A young boy, who was denied the opportunity to donate his blood to his dying mother due to his sexuality, has spoken about the decision to a local paper.
Dij Bentley lost his mother to acute myeloid leukaemia last August. Prior to her death, she had developed an infection and needed a blood transfusion.
Friends and family members were asked to give blood to see if they were a match for her. Although Bentley did not know whether he was a match, he was prevented from donating under rules which bar men who have had with another man from giving blood.
Speaking to the Scottish Herald, Dij said: “Anybody who has got a heart would want to help. And it’s especially poignant when it’s a member of your own family.
Adding, “I went along to my local clinic on my 17th birthday. I really wanted to give blood. After I’d handed in my questionnaire, I was very sensitively taken to the side by the nurse who said: ‘I’m really sorry, we’re really grateful to have you along but unfortunately because you have engaged in activity with men, we can’t take your blood.”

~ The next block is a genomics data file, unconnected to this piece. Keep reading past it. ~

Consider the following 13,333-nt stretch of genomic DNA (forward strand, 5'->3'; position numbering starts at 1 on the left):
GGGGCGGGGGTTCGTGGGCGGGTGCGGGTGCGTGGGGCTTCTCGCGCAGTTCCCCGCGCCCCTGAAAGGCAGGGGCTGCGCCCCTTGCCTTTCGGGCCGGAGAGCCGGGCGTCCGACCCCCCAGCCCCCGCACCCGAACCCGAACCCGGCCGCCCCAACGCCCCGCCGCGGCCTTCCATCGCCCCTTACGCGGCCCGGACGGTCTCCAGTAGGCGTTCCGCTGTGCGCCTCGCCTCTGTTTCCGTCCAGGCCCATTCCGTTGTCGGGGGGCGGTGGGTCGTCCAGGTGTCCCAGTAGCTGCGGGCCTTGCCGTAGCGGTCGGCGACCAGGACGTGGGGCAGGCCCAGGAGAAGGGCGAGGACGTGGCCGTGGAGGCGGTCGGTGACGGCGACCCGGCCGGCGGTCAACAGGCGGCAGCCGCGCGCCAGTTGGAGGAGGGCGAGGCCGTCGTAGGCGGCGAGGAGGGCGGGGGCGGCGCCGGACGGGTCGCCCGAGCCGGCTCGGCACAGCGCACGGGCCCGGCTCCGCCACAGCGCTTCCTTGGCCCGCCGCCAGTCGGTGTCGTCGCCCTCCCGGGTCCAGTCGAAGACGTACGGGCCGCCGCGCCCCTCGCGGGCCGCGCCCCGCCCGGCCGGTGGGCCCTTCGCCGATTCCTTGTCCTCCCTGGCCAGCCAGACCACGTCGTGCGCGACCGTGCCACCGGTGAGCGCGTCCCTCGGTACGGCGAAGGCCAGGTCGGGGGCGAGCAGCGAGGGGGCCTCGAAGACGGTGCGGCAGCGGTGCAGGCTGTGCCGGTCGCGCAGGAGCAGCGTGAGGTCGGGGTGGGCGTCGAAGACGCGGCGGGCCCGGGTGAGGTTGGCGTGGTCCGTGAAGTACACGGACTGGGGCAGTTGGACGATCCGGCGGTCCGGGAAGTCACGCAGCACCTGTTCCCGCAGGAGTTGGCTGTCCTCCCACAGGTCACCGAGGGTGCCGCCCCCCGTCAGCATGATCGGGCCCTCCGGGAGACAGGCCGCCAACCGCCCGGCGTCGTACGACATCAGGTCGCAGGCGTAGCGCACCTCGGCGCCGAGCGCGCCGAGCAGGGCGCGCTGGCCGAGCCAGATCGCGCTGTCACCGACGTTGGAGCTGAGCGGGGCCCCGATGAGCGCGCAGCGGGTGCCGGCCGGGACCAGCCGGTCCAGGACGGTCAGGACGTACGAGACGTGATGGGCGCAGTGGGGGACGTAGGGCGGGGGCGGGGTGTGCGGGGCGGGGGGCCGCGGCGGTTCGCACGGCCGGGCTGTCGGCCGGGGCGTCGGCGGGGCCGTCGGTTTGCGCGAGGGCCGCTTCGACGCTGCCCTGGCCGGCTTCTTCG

“Maybe gay men do have a right to give blood if they want to. Certainly for me, who was in a monogamous relationship, I think it would have been acceptable in these circumstances,
Also speaking to the Herald, a spokeswoman for The Scottish Blood Transfusion Service argued:
“To minimise the risk of a blood transfusion transmitting an infection to patients, all donations are tested for viruses such as HIV. However, the tests are not completely infallible, particularly in the early stages of infection.
“To reduce this risk, the current policy is to ask those groups who have an increased risk of blood-borne viruses not to donate blood on a temporary or permanent basis. Currently, men who have sex with men are asked not to give blood permanently, with the exclusion resting on specific sexual behaviours, rather than sexuality.”